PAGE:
We’re not exaggerating when when we say we have the greatest members in the world. One of our exemplary members, Cecile, inspires us daily with her spark, dedication to our Women Bike SF program, and just her sheer volume of activities. We sat down with Cecile recently to learn more about what keeps her rolling.
SF Bicycle Coalition: How did you start biking in San Francisco?
Cecile: When I started high school in Marin County in 1970, my parents bought me a 10-speed bike, which was all the rage at that time. I like to say that’s the last they saw of me. I loved the freedom and independence bicycling gave me, so my territory expanded. My Marin cycling friends and I started a road-racing club called Velo Club Tamalpais. Our rides included Tuesday bagel rides into San Francisco to the House of Bagels, rides to the Polo Fields to ride on the bike track, full moon rides over Mt. Tam at midnight and more.
Sometimes, my rides kept me in the city after dark. In those days, the Golden Gate Bridge sidewalk closed at sunset. To return home, I had to climb around the locked gate on the bridge to access the sidewalk and ride home. (Is the statute of limitations up on that infraction?)
What’s the story of the beautiful Schwinn we’ve seen you ride to recent Coffee Clubs?
When I was eight years old, I awoke Christmas morning to find under the tree a beautiful blue Schwinn Hollywood two-speed bike with a coaster brake. We lived on a hill so the two gears were a huge advantage. I still enjoy riding that workhorse, which is well worn and battered. It now styles white-wall tires and a wicker basket with flowers. It’s my around-town bike that I feel safe locking up while running errands or having coffee with Women Bike SF. Although heavy, it can still fly!
What are some of the biggest changes you’ve seen to bicycling in and around San Francisco?
I have enjoyed watching the positive changes in the San Francisco cycling environment over the last 30 years. There are so many more people biking on the road both commuting and for recreation. With designated bike routes and lanes, I find I am riding in good company among a diverse group of both bicycles and people biking, especially on Market Street. My experience is that people driving are becoming more bicycle-aware and friendly as well. More often than not, as I approach a stop sign and slow to stop, I receive a smile and a wave through from the cross-traffic person driving. Amazing!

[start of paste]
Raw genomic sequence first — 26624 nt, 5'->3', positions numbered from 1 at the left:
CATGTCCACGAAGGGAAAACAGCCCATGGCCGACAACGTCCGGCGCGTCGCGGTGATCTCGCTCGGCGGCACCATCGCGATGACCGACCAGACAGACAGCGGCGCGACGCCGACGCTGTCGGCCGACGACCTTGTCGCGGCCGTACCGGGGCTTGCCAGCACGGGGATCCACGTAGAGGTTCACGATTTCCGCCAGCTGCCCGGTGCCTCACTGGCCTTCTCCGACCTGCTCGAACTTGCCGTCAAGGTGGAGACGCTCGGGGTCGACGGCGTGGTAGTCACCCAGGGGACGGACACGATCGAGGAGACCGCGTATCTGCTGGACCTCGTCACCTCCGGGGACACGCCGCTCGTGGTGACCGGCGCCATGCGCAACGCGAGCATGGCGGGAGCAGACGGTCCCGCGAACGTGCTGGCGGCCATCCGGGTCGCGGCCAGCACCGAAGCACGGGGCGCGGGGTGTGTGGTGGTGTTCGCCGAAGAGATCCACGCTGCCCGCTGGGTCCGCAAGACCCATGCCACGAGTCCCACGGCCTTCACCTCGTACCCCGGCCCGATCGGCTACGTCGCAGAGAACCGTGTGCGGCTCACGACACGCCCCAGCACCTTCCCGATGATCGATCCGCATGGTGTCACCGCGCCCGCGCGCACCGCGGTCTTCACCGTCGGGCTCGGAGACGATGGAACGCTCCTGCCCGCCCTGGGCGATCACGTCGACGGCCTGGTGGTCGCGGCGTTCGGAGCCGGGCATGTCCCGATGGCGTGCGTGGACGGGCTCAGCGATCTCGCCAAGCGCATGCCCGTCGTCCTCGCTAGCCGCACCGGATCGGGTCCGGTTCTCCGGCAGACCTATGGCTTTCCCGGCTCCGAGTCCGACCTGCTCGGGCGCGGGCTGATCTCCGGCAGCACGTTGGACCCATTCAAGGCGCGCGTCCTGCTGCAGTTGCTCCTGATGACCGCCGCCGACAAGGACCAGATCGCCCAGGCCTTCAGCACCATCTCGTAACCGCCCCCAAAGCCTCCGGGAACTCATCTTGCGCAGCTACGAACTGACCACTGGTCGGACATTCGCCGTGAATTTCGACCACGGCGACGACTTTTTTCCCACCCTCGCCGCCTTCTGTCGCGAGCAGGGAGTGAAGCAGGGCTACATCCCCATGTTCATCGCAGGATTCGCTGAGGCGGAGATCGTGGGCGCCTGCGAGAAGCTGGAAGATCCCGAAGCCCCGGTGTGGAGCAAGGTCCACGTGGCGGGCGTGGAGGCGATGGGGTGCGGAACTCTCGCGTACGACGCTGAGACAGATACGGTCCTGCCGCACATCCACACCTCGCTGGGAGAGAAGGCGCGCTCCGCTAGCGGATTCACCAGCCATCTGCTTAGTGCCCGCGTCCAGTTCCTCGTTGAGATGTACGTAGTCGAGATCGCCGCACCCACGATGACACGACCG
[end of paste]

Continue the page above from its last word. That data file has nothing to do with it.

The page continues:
What prompted you to become a member of the San Francisco Bicycle Coalition?
I am so grateful to have the SF Bicycle Coalition represent me and advocate for me as a person biking. As a lone voice, I don’t have much power, but as part of this group, so much progress is being made for all people biking. My husband and I raised our two boys in San Francisco and part of our motivation when joining the SF Bicycle Coalition was to have a safe and encouraging cycling environment for them. (Success!) Thank you, SF Bicycle Coalition.
What has been your favorite experience with Women Bike SF?
The first Friday of each month, I look forward to the Women Bike SF Coffee Club. Although I usually cycle alone, it is terrific to have a group to share stories with and from whom to get tips. I initially went to the coffees to make sure that my age group was represented and was pleased to find that it a wonderfully diverse group, with cycling being the binding force. I look forward to leading my first ride with the group on Feb. 4 to the Marin Museum of Bicycling in Fairfax. Please join me!
Can you give us the latest on your volunteer activities?
I have reached that time in my life when I am winding down my career as a physical therapist and spending more time doing all those other things that I love to do. In the last year, I have reconnected with some of my old buddies from Velo Club Tamalpais, who recently opened the Marin Museum of Bicycling and Mountain Bike Hall of Fame in Fairfax. I volunteer at the museum on Thursdays and have recently joined their board of directors. Sewing is another one of my hobbies. So I combined those interests and stitch up a line of cycling caps and bags that I donate to the museum gift shop.
The museum focuses on the history of the bicycle and the bicycle’s influence on American society. Its chronological collection starts with 19th-century bicycles, each one representing a stepping stone in technology. The displays of the evolution of the bicycle takes you from 1819 to today’s modern innovations in bicycle design and function. I could go on, but there is a wealth of information in the well-curated collection. You really should come visit the museum and see for yourself!